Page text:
I just spent a week in San Francisco at RSA Conference 2020 as the cybersecurity industry rallied for what appears to have been the last large in-person tech conference to be held before we can figure out what to do about Coronavirus. SaltStack sponsored the conference again this year and, as always, it was a great opportunity to see the latest trends in the cybersecurity industry, talk with SecOps teams and practitioners, and hear from industry leaders.
I spoke to hundreds of people throughout the week and quickly started to notice a trend. Cybersecurity professionals desperately want to believe business is secure because they’ve invested in all the right tools to identify vulnerabilities, threats, non-compliancy, and security issues. As I listened more closely, there were three comforting lies I heard over and over that SecOps teams like to believe instead of facing unpleasant truths.
Comforting Lie #1 – The insight I get from my security tools is all I need.
I get it, for more than a decade you’ve been told by your security vendors that insight is all you need, when in reality “insight” is simply all those tools had to offer. We’ve been conditioned to believe visibility into infrastructure security posture was enough.
But once the security team gained visibility they were forced to beg, borrow, and steal in order to take meaningful action. In some cases this came in the form of a boardroom brawl as SecOps teams debate which issues should be prioritized for manual remediation, or placed in a growing list of unfixed vulnerabilities that don’t get addressed within a reasonable window by IT operators. In either case, these golden insights go unattended, are ripe for exploit, and the finger-pointing begins.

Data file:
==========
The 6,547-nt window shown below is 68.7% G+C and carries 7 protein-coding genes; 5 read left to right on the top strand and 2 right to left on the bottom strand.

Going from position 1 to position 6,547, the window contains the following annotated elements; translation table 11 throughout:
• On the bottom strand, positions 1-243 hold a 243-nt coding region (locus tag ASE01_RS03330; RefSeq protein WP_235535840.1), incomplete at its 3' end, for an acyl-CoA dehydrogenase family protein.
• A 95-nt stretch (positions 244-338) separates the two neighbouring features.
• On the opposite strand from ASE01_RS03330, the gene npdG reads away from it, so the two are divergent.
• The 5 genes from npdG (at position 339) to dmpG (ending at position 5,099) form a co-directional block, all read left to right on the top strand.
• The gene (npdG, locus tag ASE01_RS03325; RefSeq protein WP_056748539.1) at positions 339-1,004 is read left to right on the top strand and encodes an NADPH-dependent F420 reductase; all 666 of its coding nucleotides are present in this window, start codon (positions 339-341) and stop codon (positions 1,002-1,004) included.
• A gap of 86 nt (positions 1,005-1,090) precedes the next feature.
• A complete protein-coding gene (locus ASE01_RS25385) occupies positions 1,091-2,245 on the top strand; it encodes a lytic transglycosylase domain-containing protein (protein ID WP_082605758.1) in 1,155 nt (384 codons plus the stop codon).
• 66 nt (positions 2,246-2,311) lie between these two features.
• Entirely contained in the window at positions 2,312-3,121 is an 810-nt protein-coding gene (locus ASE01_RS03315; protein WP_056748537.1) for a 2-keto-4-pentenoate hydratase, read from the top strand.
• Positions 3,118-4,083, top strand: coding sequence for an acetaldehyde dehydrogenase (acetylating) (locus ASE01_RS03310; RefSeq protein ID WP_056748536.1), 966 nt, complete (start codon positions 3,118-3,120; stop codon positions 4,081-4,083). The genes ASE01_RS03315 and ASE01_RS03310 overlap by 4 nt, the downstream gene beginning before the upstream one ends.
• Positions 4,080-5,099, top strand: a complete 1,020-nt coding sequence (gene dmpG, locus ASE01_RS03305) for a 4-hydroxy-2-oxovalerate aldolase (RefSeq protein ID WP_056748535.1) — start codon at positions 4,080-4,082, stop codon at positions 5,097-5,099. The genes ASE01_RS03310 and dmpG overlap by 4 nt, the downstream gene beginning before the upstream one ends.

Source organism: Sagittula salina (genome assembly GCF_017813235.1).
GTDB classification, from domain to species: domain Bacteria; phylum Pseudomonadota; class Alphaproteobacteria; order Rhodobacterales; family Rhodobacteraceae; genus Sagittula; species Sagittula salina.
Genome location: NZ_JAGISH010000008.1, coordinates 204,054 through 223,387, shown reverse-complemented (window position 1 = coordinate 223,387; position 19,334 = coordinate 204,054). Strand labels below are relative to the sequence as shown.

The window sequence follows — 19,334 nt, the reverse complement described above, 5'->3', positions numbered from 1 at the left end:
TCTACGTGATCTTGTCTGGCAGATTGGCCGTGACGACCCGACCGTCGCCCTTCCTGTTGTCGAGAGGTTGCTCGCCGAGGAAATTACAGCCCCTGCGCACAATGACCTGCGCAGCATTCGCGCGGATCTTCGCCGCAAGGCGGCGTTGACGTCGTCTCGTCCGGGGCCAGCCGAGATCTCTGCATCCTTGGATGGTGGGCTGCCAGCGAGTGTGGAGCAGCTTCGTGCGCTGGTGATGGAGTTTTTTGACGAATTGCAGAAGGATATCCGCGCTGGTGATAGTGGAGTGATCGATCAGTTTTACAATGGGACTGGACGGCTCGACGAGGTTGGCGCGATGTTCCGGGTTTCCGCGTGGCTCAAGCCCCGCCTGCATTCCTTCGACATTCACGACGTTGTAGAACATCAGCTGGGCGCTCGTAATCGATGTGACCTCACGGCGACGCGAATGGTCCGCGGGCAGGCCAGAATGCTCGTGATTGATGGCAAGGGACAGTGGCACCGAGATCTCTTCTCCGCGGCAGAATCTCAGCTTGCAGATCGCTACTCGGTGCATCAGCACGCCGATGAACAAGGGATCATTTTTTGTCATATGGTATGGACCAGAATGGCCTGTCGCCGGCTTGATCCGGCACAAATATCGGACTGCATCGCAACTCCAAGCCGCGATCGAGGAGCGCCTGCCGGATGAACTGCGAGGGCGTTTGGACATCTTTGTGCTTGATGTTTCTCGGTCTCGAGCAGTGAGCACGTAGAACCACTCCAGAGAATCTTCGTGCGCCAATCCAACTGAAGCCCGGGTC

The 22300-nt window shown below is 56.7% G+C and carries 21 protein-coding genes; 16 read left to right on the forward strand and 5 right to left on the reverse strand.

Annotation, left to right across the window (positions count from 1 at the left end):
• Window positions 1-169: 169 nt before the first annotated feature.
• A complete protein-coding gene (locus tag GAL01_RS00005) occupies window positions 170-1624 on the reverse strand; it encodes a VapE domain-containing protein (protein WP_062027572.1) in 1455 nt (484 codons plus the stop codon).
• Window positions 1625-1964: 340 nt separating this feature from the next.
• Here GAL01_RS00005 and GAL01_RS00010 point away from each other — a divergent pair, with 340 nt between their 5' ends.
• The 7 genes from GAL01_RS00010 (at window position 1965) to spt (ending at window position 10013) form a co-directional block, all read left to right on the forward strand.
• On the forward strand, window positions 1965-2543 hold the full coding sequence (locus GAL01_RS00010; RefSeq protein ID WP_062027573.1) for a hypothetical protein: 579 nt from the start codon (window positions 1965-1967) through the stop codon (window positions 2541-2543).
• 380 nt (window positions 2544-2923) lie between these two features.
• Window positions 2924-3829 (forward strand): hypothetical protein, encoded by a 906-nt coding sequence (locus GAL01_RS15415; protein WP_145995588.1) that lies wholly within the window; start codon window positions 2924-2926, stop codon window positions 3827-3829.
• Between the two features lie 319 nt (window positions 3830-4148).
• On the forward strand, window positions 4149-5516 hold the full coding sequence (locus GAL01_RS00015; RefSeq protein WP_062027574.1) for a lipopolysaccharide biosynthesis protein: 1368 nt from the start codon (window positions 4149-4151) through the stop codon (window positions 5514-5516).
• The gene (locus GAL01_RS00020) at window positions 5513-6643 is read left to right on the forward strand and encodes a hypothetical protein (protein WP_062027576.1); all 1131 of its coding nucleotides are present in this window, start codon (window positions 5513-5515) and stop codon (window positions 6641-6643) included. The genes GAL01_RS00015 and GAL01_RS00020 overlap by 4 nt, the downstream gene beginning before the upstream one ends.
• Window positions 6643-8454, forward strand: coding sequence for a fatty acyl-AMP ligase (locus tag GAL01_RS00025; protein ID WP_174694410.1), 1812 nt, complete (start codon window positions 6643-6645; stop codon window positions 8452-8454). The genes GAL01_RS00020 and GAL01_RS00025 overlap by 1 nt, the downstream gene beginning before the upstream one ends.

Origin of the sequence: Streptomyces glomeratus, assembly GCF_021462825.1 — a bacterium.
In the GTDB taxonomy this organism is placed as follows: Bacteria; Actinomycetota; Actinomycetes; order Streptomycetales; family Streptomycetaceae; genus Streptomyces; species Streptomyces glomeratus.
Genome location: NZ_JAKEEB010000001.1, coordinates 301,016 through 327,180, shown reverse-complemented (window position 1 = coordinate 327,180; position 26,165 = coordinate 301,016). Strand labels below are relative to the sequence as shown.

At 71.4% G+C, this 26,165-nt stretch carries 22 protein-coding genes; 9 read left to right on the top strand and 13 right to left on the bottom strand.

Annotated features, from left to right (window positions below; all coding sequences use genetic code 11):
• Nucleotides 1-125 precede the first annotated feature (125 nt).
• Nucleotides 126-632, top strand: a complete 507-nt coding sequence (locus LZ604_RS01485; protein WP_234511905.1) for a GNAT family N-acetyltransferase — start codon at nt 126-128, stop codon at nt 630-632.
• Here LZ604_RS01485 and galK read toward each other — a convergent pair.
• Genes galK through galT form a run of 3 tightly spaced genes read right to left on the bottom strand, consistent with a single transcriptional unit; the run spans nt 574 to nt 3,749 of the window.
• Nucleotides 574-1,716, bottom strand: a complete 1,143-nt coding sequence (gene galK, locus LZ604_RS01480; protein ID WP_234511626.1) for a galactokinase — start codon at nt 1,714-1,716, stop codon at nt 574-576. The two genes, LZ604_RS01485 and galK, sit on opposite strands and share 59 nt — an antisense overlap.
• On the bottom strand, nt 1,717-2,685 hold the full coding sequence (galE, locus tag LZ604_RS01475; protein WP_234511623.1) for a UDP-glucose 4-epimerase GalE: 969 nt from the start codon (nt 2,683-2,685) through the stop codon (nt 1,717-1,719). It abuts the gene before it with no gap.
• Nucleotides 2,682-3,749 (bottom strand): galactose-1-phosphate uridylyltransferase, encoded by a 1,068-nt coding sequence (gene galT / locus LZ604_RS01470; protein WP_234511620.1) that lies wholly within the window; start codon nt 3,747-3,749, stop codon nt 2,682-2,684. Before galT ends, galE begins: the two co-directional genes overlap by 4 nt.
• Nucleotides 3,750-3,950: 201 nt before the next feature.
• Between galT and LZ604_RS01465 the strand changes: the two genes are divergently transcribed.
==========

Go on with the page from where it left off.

Getting insights from one team and throwing them “over the fence” so a different team can take action only leads to frustration, delays, and added risk. SecOps teams must be able to work together using common, integrated tools that can both find and fix the issues critical to securing and supporting business activities.
Comforting Lie #2 – The images I use from my cloud provider are hardened and secure.
We all want this to be true given the pervasiveness of cloud adoption in business today. Considering how much is spent on cloud services, and the nature of the workloads running in the cloud, you’d expect cloud images to be hardened…but the reality is they aren’t.
There is grey area when it comes to responsibility for cloud security. Cloud providers don’t want to take on the added cost or burden of hardening images. SecOps teams historically haven’t had the tools to coordinate the hardening of cloud images deployed at scale, to provision and configure the image, and to automate the long-term maintenance of the image.
We use SaltStack Comply internally and consistently find that a standard image from a leading cloud provider is non-compliant in more than half of the configuration settings when checked against an industry-defined standard such as a Center for Internet Security (CIS) Benchmark.